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In some cases it’s probably a question of a lack of knowledge, but in other cases people have been abusing the system, defrauding it.

Cuomo Administration looks for public pension changes

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There's been action in Albany this week on curbing New York's rising pension costs.

Governor Cuomo is poised to unveil a proposal to change benefit levels, and Comptroller Tom DiNapoli is offering a bill that he says will close a loophole that is costing the state millions of dollars. Karen DeWitt reports.

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Reported by

Karen DeWitt
NYS Capitol Correspondent

Comptroller DiNapoli released a pension reform plan that would close a loophole that permits people who work for local governments to game the system, by retiring and collecting pensions from their jobs with municipalities, then going to work for a state entity and receiving a new salary.

“We’ve either found through audits or press reports or whistleblowers, situations where people have exceeded what they are allowed to earn,” said DiNapoli. .

There is a law in place that limits state workers from collecting full pensions while working in another job for the state- limiting the amount that can be earned in the new job to $30,000, or the worker has to forgo part of their pension from the first job.

Currently, the Comptroller’s office can’t check with local governments to find out if anyone is double dipping. The bill would permit the state’s tax department and comptroller’s office to share information, so that any worker who reaches the limit would have to give the money back.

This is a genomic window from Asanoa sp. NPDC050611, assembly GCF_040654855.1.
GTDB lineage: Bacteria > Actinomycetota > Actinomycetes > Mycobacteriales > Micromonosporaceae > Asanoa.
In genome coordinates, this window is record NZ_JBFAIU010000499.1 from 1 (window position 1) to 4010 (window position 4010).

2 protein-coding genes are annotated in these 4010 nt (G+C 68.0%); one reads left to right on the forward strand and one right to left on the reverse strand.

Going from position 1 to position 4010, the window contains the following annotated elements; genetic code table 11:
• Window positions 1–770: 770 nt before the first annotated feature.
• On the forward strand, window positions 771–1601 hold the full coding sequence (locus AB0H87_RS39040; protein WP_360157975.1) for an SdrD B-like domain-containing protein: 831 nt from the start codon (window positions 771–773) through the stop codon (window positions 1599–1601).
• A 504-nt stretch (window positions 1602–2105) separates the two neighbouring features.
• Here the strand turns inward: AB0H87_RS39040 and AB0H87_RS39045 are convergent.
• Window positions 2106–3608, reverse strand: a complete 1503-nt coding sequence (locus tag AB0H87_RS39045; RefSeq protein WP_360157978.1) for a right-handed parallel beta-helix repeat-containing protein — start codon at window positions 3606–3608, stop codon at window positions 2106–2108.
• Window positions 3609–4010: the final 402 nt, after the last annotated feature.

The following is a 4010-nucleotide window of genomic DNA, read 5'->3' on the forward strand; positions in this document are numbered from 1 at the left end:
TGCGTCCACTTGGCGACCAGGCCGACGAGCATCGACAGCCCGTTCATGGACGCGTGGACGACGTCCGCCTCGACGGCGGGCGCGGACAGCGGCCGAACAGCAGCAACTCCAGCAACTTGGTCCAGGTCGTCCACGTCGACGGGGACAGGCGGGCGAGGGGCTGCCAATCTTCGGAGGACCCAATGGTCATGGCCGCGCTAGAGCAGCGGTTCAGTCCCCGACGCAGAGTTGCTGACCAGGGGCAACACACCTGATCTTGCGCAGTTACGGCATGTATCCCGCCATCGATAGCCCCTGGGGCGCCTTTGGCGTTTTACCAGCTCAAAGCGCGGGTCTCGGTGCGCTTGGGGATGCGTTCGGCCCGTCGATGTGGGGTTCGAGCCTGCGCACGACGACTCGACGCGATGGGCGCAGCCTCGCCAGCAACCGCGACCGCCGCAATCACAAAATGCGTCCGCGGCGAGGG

“In some cases it’s probably a question of a lack of knowledge, but in other cases people have been abusing the system, defrauding it,” said DiNapoli.

DiNapoli says the amount of money saved is not that large, likely under a million dollars, but he says without having access to the information from local governments, it’s difficult to determine how many might be abusing the system.

Governor Cuomo says he’ll also release a pension reform plan shortly.

Cuomo Administration officials first floated the idea of new benefits Tier for the state’s tens of thousands of employees to the Associated Press. The plan would require a later retirement age, from 62 to 65, end the practice of using overtime, unused vacation and sick time to pad pension payments, and require that employees contribute more money to their pensions.

The governor, speaking on a tour stop on Long Island, says his plan will also include other reforms to curb abuse that he terms “institutionalized fraud”.

Comptroller DiNapoli says he wants to see Cuomo’s plan first before commenting, but points out that the state just enacted a new benefit tier less than two years ago. 

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